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a Armorica (Lez-ar-mor, Littus Maris) = =at first the whole northern and north-western seaboard of Gaul up to the confines of (modern) Belgium (Cæs. De B. G., VII. 75, and see Rot. Scacc. Normann., ed. Stapleton, I. xxxviii.); in the 5th century, North-western Gaul from Loire to Seine, then independent; subsequently restricted to the territory of the British immigrations, i. e. at first to the triangle marked by Cruc-Uchidient - Usbant to the west, the bay to the north of Mons Jovis or Mont-S. Michel (Gall. Christ., XII. 472) to the north-east, and Cantguic or Condivicnum = (precisely) Corbilo, two leagues below Nantes, on the Loire (Courson, 199), to the south-east (Nenn., and especially the Irish Nennius, with Herbert's Append. X.): its eastern boundary being the Vilaine, the Rance, and the Forêt Brékilien (Courson, 200):-thus excluding, from probably the time of Clovis, Nantes and Rennes (Venant. Fortun., Carm. III. iii. 7, and vi. 41; Greg. Tur., V. 27, IX. 18, 24, X. 9; and De Mirac., I. 61; Columban., Epist. IV.; and Jon. in V. S. Columban., from A.D. 578 to A.D. 610); although these towns had probably been subject to the Armorican or British King during the 5th century ("Britannos ad Ligerim sitos, "Sidon. Apoll., Epist. I. 7, A.D. 472 x 484; also charters from Landevenec in Morice: and see the history of King Riothamus). So, also, Nantes is only "in vicinia Brittonum," A.D. 610 (Columban., Epist. IV.; Galland., XII. 351 b, c). This eastern boundary remained until the 9th century (so the Limes Namneticus" of Greg. Tur., IX. 18, the "Limes Britonum" of A.D. 600 [and onwards] in Fredegar., XX., the "Marchia Britonum" of the first Carlovingians, A.D. 753 and onwards; Saxons also at Bayeux and in the Bessin during this period, and the "Otlingua Saxonica," due south of Bayeux, in A.D. 843 [Capit. Car. Calv. in Baluz., II. 69]; Saxons even for a short time on the Loire [Greg. Tur., II. 18, 19] viz. about A.D. 470): but was pushed east by the Britons after their victory at Ballon in A.D. 845, as far as Bayeux; and not only Rennes and Nantes, but as far as Angers and the Cotentin and Avranchin, ceded to Brittany in A.D. 865 but the two last named again lost (and seized by Normandy) in A.D. 933, and finally in A.D. 941. British Armorica was also called Letavia, Llydaw (Welsh), Leatha or Letha (Irish), either from Lez-arMor or from the Lati of Maximus (Herbert,

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App. XI.), Cornugallia, Domnonia (but these two names limited at first to Finisterre and Morbihan), Britannia, Britannia Minor; and its inhabitants Lydwiccas (A. S. C.), Armoricani, 'Apẞópvxo (in Procopius), Brittones, Britanni, Britanni Ultra-marini.

b A.D. 409, Roman officers expelled, and an “ οἰκεῖον κατ' ἐξουσίαν πολίτευμα " established, by “ ὁ ̓Αρμόριχος ἅπας,” in imitation of the Britons proper (Zosim., VI. 5, in fin.). A.D. 416, Exuperantius endeavours to reconquer them (Rutil. Itin., I. 213-216): and A.D. 437 or 439, Littorius (Sidon. Apoll., Carm. VII. 251, 252); and A.D. 445, Majorian raises the Bréton siege of Tours (Id., Carm. V., and Erric. in V. S. Germani): A.D. 447 or 448, S. Germanus intercedes with the Emperor against a projected Alan invasion of Armorica (Constant. in V. S. Germ., II. 5; Bæd. H. E., I. 21): A.D. 451, Armoricans join in the victory of Châlons (Jornand. De Reb. Get., LVI.): A.D. 463, Egidius defeats the Visigoths "in provincia Armoricana" (Idat. Chron.): A.D. 470," Riothamus Rex Britonum" helps the Romans against the Goths, Αρβόρυχοι Ρωμαίων στρατιῶται γεγενημένοι,—and A.D. 477 × 481, the Britons are driven by the Goths from Bourges (Jornand. ib., XLV.; Sidon. Apoll., Epist. III. 9; Greg. Tur., II. 18; Sigebert; Procop., as below): A.D. 493-497, 'Apẞópvχοι independent allies of the Γερμανοί or Franks, who had vainly endeavoured to conquer them (Procop. De Bell. Goth., I. 12).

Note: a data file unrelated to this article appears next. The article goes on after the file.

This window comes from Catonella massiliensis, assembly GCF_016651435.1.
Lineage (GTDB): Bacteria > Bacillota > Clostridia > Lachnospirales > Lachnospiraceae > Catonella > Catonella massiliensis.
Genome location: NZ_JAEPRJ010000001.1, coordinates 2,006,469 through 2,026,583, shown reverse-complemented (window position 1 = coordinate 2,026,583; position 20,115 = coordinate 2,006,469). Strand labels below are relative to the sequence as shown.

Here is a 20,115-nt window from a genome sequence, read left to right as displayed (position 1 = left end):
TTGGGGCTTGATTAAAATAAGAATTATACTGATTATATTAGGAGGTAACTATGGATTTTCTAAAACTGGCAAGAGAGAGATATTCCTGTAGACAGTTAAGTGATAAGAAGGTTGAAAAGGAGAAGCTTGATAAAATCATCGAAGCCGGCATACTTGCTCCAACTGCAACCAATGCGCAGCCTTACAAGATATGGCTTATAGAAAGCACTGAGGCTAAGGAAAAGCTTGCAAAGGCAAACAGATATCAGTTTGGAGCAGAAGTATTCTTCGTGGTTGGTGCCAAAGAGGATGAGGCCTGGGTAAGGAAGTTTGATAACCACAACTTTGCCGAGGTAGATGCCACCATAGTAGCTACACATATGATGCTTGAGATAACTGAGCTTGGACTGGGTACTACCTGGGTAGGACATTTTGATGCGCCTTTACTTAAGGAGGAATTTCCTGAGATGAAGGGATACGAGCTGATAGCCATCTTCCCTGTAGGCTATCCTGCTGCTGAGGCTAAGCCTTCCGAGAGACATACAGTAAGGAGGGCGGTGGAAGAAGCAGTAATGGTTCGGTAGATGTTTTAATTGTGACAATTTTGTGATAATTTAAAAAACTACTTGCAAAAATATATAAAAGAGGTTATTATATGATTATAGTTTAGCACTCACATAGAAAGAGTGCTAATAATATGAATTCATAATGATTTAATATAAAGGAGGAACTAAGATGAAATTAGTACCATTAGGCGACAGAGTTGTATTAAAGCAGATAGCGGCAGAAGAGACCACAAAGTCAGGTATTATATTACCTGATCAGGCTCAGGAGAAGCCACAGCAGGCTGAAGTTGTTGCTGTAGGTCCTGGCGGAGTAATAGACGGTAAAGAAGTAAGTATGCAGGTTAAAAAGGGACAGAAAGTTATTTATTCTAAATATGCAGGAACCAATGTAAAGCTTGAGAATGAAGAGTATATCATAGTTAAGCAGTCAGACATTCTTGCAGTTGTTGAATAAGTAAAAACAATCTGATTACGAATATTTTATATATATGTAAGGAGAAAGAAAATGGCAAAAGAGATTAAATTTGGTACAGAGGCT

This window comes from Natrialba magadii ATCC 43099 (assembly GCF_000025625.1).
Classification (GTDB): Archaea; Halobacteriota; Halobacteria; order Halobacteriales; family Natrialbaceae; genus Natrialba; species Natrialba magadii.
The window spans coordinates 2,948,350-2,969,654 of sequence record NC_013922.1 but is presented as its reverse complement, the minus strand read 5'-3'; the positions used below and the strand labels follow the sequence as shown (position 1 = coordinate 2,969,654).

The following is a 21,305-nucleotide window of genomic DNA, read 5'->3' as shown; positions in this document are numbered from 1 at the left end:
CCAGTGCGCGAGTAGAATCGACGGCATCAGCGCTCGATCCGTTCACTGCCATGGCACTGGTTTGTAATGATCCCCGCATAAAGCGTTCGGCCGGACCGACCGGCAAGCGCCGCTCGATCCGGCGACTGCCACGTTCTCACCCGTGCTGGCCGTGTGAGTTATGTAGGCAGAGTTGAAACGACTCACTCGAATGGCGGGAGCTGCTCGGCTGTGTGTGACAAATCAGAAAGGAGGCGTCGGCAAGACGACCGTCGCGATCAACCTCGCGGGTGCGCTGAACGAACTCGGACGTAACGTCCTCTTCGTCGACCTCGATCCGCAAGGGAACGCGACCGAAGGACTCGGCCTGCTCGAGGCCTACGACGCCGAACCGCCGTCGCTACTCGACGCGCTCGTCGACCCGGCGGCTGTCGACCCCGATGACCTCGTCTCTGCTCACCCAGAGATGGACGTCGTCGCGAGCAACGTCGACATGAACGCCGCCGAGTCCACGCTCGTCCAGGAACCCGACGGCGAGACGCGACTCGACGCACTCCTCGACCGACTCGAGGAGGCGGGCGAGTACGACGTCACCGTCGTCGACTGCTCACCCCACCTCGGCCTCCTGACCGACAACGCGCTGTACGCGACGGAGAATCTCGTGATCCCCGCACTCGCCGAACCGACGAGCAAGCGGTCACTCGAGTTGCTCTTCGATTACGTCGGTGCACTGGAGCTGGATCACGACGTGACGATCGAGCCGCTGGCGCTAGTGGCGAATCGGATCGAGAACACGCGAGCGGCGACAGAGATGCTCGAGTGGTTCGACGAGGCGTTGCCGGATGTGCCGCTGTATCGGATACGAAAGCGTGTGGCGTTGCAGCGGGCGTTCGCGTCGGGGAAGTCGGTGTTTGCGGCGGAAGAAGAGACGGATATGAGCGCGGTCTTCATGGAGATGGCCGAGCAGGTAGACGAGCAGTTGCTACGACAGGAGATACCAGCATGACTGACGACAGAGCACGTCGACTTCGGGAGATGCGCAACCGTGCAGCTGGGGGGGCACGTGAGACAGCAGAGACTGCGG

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· Φράγγων κατήκοοι ὄντες, φόρου μέντοι ἀπαγωγὴν οὔτε πώποτε παρασχόμενοι” (Procop. De B. Goth., IV. 20):-" Subjugata a Francis [a. 799], quod nunquam antea fuerat" (Ann. Franc. ad an. 799):—“ Certi fines," kept by Clovis for the Franks and granted by him to the Britons (Lup. Abb. Ferr., Epist. 84).

d King Riwallus (or Howel), "cum multitudine navium a transmarinis veniens" (Act. S. Winoch.): "Venerunt transmarini Britanni in minorem Britanniam" (Chron. in Morice, I. 3, in an. 513). So also Chron. Namnet., Chron. S. Michel, Act. S. Paul. Leon..


• Brut Gwent, and two MSS. of Ann. Camb, in an. 682.

f The present work has no other concern with Brittany, than in so far as it was ecclesiastically connected with Great Britain.

A.D. 461. First Bréton Bishop recorded".

CONC. TURON. I.-[Among the signatures,] Mansuetus Episcopus Britannorum interfui et subscripsi. [Labb., IV. 1053.]


a Mansuetus was probably a regionary Bishop, and obviously in union with Tours, Perpetuus of Tours presiding over this council. The legendary accounts of S. Corentin, the first Bishop of Quimper (Corisopitanus), connect him also with Tours, and with S. Martin; and if (as has been conjectured) his name is disguised under that of "Cariaton," who was at the council of Angers A.D. 453, he was likewise almost contemporary with Mansuetus. As was also the first S. Padarn of Vannes, if he was really there A.D. 448. Venerandus, however, who signs this council at Tours by proxy in A.D. 461, is conjectured to have been Bishop of Quimper. If these two sees really existed at that time, it is possible that Mansuetus may have been Bishop of Aleth, as Trésvaux (l'Eglise de Bretagne, Paris, 1839)

conjectures. The Bishops of Nantes and Rennes were also present at the Tours Council, and were plainly not Bishops "Britannorum." The Acta of S. Winwaloë of Landevenec, and those of S. Brioc, also point to the earlier half of this century. And while no doubt there were Christians in Armorica during Roman times, all the British immigrations-beginning A.D. 387 (and continuing until c. A.D. 570)—were of Christian Britons. Yet the Acta S. Melanii (said to have died after A.D. 530) describe the Veneti as "tunc temporis pene omnes gentiles" (Actt. SS. Jan. 6, I. c. IV. § 23). And those of S. Paul of Léon (Bishop there from A.D. 512) testify to the continuance of heathenism in that district also down to that date.